The Azygos vein begins above the diaphragm and is a branch of the lumbar vein (ascending lumbar vein). It transports oxygen-poor blood to the heart. In the event of a drainage disorder, the azygous vein can contribute to a bypass circuit because of its connections to other veins.
The azygos vein is an ascending vein in the trunk of the human body that originates from the lumbar vein (ascending lumbar vein) and merges into the superior vena cava (superior vena cava).
The azygous vein is part of the body's circulatory system, also known as the great bloodstream, and it carries oxygen-poor blood. The term “vein” is derived from the Latin verb “venire”, which means “to come”. The blood flow from the veins leads to the heart, whereas arteries carry the blood away from the heart. These names are independent of whether the veins transport blood that is poor in oxygen (as in the body's circulation) or oxygen-rich (as in the pulmonary circulation).
The azygos vein represents an unpaired vein, as it has no exact equivalent in the left half of the body. The hemiazygos vein on the left follows a different course than the azygos vein on the right. The azygos vein owes its name to this fact, which goes back to the Greek word for “unpaired”.
The origin of the azygos vein is in the right lumbar vein (ascending lumbar vein). The azygous vein branches off from this blood vessel above the diaphragm. The azygos vein runs on the right side of the spine, while the hemiazygos vein extends on the left.
The bronchial veins (venae bronchiales) and the intercostal veins (venae intercostales posteriores) open into the vena azygos. In addition, the blood flows from the esophageal veins (Venae oesophageales) and from the Vena hemiazygos into the Vena azygos, which in turn ends in the superior vena cava (Vena cava superior). Before the vena azygos merges into the superior vena cava, it runs in an arc, which medicine also calls the arcus venae azygos.
The wall of the azygos vein consists of three layers, with the intima being the innermost of them. The tunica media lies in the middle, but is not clearly delimited from the outer tunica externa. In general, the walls of veins are thinner than the walls of arteries and, above all, they have less pronounced (smooth) circular muscles in the tunica media.
The task of the azygous vein is to take in oxygen-poor blood from various confluent vessels and to transport it to the superior vena cava. From there the blood continues to flow into the right atrium. The vital organ then pumps the blood into the right ventricle, bringing it to the pulmonary circulation, also known as the small bloodstream. Via the pulmonary trunk (Truncus pulmonalis), the oxygen-poor blood finally reaches the lungs, where oxygen can bind to the red blood cells (erythrocytes).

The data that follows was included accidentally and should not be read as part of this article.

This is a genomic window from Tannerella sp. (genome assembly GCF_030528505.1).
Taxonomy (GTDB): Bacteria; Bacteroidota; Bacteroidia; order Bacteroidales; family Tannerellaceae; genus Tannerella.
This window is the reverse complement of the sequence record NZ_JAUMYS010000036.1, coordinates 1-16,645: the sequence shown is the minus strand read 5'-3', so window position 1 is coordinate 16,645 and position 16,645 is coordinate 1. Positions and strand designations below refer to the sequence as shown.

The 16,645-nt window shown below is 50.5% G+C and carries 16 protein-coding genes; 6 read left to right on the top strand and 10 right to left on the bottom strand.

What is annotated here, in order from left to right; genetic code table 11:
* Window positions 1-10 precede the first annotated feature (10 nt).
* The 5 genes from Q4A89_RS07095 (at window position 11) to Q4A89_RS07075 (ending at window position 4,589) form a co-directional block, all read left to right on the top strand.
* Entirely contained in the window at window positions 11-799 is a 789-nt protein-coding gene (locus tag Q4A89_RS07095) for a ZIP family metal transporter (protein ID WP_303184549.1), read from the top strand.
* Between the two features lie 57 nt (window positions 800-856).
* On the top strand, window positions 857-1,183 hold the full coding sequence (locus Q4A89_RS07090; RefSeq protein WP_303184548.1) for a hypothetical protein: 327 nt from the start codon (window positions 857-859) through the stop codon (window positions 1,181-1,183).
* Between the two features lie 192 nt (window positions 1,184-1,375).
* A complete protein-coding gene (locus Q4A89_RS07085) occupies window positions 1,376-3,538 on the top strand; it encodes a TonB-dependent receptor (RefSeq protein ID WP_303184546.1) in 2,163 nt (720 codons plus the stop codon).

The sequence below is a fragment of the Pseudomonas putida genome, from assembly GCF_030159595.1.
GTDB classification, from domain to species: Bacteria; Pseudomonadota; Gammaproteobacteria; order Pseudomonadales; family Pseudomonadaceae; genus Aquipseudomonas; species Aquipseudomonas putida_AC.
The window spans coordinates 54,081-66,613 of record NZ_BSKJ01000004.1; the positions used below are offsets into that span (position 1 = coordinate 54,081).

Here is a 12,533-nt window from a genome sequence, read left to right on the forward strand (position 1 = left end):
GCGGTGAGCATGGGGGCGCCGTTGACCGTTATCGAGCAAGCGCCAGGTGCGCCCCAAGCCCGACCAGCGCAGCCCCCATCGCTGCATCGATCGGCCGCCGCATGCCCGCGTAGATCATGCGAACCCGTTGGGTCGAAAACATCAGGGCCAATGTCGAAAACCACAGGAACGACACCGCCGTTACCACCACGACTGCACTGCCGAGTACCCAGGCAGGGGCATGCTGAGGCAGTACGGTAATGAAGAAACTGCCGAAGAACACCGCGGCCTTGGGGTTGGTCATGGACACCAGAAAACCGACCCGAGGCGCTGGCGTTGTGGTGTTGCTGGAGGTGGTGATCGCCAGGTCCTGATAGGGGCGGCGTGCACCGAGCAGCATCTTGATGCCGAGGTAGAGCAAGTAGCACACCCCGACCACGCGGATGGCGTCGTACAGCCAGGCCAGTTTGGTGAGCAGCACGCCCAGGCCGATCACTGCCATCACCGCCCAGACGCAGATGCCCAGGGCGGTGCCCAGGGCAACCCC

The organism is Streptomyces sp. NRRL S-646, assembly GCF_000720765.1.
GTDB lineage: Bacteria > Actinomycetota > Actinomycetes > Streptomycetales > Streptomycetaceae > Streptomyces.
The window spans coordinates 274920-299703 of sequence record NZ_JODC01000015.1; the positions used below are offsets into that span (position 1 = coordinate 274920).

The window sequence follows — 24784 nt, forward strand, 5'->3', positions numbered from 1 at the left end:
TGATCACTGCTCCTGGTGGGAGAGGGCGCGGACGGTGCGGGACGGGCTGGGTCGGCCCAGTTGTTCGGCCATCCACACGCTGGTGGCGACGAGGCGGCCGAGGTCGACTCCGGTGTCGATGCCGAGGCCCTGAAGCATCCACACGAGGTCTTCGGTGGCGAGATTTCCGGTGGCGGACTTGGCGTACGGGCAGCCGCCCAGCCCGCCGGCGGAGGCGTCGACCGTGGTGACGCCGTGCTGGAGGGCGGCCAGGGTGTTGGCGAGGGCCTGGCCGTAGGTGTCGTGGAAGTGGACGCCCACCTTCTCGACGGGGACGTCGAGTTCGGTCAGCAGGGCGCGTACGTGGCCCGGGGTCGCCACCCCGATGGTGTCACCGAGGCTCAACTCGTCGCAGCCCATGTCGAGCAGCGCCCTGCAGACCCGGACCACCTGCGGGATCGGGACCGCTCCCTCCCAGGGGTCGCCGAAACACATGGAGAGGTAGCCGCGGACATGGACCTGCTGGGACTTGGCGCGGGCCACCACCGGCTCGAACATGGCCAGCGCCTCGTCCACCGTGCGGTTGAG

The blood of the azygos vein comes from the bronchial veins, among other things, which divert blood from the bronchi and bronchial lymph nodes. Lymph nodes belong to the lymphatic organs and as such embody a part of the immune system, which is dedicated to fighting diseases and pathogens. The venae intercostales posteriores also form tributaries to the vena azygos. These blood vessels form a group of intercostal veins, they are the counterpart to the intercostal arteries. The posterior intercostal veins represent the posterior intercostal veins and drain blood from the intercostal space, which anatomy also calls the intercostal space or space intercostale.
Not all intercostal veins flow into the azygos vein; instead, some of them also open into the hemiazygos veins and the internal thoracic veins. The oesophageal veins surround the esophagus and supply the azygos vein with blood that has previously been enriched with oxygen via the aorta, intercostal artery, thyroid artery and left gastric artery.
Drainage disorders affect the blood flow in venous vessels. If such a drainage disorder affects the superior or inferior vena cava (superior vena cava or inferior vena cava), the azygos vein can contribute to the bypass circuit - comparable to the function of an artificial bypass.
Medicine calls connections between blood vessels anastomoses. Various causes come into question for the development of a drainage disorder, which also determine possible treatment options. Tumors that narrow the veins are a potential cause. Thrombi and other debris within the vein can also cause it to narrow. Vein weakness or venous insufficiency particularly often affects the lower extremities and often manifests itself in symptoms such as swollen legs or feet, visible veins and spider veins, skin changes and pain in the legs. Symptoms may vary if there is an obstruction in the upper veins.
A dilation of the azygos vein is also one of the indicators (of several) for pulmonary hypertension. This is increased blood pressure in the pulmonary circulation, which is based on increased vascular resistance. The expansion of the azygos vein is one of the X-ray signs of the clinical picture: A vein diameter of over 7 mm is considered critical. Pulmonary hypertension can be based on various chronic and acute courses, for which, for example, structural changes or physiological stress reactions can be responsible. In this case, too, treatment depends on the cause.